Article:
Toronto got its first heavy snow fall just 3 days before our flight back to Amsterdam. I remember standing (kneeling, actually) by the glass door that looked out to my parents’ backyard with my four-year old niece standing to my left and her older sister to my right, watching the snowflakes sparkle as they drifted down from the evening sky. All three of us were giddy with excitement—each one with a plan on what to do with all the fine white powder accumulating outside. That same night, my nieces managed to convince their dad to go outside and “help” him shovel snow from the driveway, although my brother will attest that there were more snow angels made and snow balls thrown than snow actually being shovelled. The girls were still fast asleep the following morning when I headed out to get my own playtime in the snow—armed with my new Nikon D600 that I got for Christmas, I headed out to High Park: my favourite spot in all of Toronto.
I ♥ HIGH PARK
High Park is the biggest public park in Toronto. I lived but a few steps from it for five of the eight years I lived in Canada — three years at the north end of the park in an apartment building by the subway, and two years at the southern tip by the lake. It’s hard not to fall in love with the park: In the Spring, tourists and locals flock to it when the many cherry blossom trees bloom so thick with flowers that with every gentle breeze, pink and white petals rain down on people strolling by. During the long days of Summer , the park is filled with a flurry of runners, bikers, picnic mats, baseball leagues and even the thespian types catching an outdoor performance of A Midsummer Night’s Dream. Come Autumn, the park lights up ablaze as the leaves turn to bright yellow, fiery orange and deep red—a scene I really miss now that I’m living in Amsterdam. And finally Winter comes and the park dons its most beautiful skin as it gets covered in powder white snow.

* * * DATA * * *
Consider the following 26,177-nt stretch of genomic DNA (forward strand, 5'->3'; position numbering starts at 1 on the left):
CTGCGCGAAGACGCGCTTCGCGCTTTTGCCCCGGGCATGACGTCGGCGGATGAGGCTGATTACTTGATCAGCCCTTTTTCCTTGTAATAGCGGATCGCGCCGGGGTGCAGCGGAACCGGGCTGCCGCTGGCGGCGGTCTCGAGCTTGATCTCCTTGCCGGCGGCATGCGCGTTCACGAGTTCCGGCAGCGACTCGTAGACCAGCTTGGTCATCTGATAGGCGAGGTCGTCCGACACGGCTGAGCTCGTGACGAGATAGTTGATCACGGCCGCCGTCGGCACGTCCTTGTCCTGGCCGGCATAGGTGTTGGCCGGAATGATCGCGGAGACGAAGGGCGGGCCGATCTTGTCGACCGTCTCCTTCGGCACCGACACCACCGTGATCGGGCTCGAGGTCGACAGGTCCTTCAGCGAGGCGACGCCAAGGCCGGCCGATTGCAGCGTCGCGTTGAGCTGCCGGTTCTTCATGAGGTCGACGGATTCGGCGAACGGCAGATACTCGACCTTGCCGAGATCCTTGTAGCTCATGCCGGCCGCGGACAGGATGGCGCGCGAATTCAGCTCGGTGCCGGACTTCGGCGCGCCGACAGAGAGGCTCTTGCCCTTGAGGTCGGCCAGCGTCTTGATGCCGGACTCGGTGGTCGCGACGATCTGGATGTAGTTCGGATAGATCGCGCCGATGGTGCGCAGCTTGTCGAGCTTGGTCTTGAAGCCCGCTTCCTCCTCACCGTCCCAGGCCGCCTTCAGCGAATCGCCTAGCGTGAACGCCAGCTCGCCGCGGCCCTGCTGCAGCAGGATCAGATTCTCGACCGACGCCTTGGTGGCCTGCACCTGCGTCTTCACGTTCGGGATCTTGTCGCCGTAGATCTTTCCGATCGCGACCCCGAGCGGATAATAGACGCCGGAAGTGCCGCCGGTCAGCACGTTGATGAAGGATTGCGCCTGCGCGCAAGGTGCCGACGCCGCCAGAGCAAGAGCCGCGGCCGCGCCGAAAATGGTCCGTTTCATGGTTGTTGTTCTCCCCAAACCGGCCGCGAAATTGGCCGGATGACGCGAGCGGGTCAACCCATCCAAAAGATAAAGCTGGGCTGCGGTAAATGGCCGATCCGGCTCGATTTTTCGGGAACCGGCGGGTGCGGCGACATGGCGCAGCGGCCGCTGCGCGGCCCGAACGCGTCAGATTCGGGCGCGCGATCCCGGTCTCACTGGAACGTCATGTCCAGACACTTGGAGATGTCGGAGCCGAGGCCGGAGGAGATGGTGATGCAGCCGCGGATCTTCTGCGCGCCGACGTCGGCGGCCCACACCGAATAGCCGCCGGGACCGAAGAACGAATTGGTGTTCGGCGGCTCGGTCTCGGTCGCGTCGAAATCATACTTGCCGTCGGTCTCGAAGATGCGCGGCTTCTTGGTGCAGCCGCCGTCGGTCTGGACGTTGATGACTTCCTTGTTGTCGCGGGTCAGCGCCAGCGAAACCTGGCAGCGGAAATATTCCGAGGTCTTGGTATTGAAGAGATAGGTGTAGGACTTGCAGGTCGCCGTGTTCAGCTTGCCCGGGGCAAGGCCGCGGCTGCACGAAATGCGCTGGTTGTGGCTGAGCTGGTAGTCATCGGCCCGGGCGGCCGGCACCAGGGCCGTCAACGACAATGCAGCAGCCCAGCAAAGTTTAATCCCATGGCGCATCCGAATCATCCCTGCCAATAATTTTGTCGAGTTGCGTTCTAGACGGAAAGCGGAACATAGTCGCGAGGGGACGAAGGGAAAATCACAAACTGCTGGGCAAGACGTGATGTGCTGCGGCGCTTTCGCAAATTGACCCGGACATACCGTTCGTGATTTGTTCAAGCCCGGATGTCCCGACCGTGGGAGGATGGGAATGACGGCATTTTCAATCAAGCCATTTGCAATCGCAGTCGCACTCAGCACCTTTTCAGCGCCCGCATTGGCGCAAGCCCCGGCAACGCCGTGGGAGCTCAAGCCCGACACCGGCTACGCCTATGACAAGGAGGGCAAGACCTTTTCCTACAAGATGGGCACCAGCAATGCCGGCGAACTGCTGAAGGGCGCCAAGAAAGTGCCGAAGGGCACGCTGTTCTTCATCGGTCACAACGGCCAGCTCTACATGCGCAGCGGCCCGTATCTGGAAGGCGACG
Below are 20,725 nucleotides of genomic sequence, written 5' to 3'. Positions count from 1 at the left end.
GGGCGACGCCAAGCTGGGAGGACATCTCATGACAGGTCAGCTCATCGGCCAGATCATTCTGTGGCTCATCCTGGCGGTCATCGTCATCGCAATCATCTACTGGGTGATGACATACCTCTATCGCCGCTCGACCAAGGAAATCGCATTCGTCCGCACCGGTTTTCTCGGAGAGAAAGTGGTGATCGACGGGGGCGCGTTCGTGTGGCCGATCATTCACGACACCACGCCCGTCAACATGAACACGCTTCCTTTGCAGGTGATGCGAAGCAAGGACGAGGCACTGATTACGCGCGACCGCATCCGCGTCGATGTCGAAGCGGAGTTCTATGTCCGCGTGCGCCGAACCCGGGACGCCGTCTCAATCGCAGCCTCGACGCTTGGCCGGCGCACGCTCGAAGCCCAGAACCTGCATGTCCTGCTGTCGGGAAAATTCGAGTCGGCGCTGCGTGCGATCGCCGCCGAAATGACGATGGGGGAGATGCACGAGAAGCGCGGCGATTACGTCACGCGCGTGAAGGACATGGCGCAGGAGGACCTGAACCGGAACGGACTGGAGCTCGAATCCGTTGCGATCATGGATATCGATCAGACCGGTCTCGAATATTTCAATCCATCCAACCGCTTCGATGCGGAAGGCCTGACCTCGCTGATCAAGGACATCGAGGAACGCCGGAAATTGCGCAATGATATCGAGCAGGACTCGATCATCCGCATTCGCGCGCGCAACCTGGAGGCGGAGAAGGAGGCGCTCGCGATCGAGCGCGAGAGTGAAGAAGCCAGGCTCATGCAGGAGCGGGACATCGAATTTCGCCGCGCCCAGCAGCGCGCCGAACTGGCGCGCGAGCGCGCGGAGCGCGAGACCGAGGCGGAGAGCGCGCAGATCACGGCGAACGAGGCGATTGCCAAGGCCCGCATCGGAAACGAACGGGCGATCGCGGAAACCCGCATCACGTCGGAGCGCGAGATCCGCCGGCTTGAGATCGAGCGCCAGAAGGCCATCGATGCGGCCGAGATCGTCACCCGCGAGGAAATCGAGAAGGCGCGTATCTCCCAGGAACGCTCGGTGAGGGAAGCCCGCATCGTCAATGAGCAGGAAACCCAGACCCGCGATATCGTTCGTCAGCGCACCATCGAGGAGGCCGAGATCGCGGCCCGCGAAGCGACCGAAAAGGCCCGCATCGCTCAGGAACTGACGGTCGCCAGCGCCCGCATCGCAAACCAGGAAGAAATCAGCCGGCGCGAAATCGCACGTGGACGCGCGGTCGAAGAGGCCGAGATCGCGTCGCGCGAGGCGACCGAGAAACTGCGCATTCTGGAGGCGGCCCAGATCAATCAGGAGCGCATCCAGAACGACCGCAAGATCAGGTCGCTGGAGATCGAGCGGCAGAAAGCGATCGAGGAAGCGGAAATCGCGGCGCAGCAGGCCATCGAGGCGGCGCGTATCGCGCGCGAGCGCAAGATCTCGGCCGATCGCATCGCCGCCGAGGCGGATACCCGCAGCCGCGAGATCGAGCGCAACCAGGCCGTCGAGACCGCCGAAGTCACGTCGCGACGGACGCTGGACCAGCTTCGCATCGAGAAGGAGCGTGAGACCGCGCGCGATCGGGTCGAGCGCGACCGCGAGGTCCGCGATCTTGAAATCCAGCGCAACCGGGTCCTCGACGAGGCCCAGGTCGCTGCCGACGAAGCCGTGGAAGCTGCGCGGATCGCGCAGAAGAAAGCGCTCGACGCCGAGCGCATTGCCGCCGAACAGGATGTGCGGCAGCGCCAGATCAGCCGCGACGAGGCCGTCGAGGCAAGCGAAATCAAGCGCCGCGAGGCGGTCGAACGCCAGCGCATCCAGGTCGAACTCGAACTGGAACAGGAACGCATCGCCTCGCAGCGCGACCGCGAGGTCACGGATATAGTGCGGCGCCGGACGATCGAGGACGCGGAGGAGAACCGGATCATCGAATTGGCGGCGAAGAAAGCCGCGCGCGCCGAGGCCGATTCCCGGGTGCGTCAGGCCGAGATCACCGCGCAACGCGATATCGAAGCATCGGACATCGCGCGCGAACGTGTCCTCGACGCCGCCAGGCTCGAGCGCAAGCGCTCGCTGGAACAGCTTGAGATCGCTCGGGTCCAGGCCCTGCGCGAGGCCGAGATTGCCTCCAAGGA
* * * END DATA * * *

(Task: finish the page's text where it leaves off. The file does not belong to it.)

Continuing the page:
We entered High Park from a pedestrian entrance at Bloor Street West, and we were immediately greeted by snow-covered park benches, fences and pathways that lead into the park—inviting us to enter a pocket of Winter Wonderland in the city:
Once inside, we were greeted by the wide open space which is a real luxury in a congested city such as Toronto. The tall trees looked so serene standing silent against the bright white ground and the soft blue skies. Their bare branches reach up to the skies and create this eerie yet beautiful canopy of crooked lines:
PLAYTIME IN THE SNOW
Walking further inside, we started to see people carrying out their own playtime agenda: Families attempting to build snowmen, runners doing their loop around the park and couples enjoying a quiet stroll:
Deeper in the park we came across branches hanging so low from weight of the snow. The image of pine needles piercing through the white is just so beautiful.
Hearing high pitched shrieks and laughter told us that we were getting closer to the park’s secret playground in the winter: A 45-degree slope that’s oh so perfect for ski doos, sleds and toboggans. I could not count how many little pink puffy cheeks and big smiles were going up and down the slope, but the giggles that rang around the park suggest that beautiful memories were being made in the even more beautiful High Park:
Eight years ago back in 2004, my siblings and I made our very own fond memory in High Park. We were strolling around the park when we came across a couple of broken, discarded ski doos. Without any hesitation, my brothers jumped on them and slid down the slope. On our second round, the ski doos started to fall apart. A few bruises and mouthfulls of snow after, we left Winter Wonderland bodies hurting, as well as our bellies from all the laughter:
If you’re ever in Toronto, I recommend stopping by High Park. Whatever the season is, it will have something to give you. And if you’re lucky, you’ll be create a fond memory or two.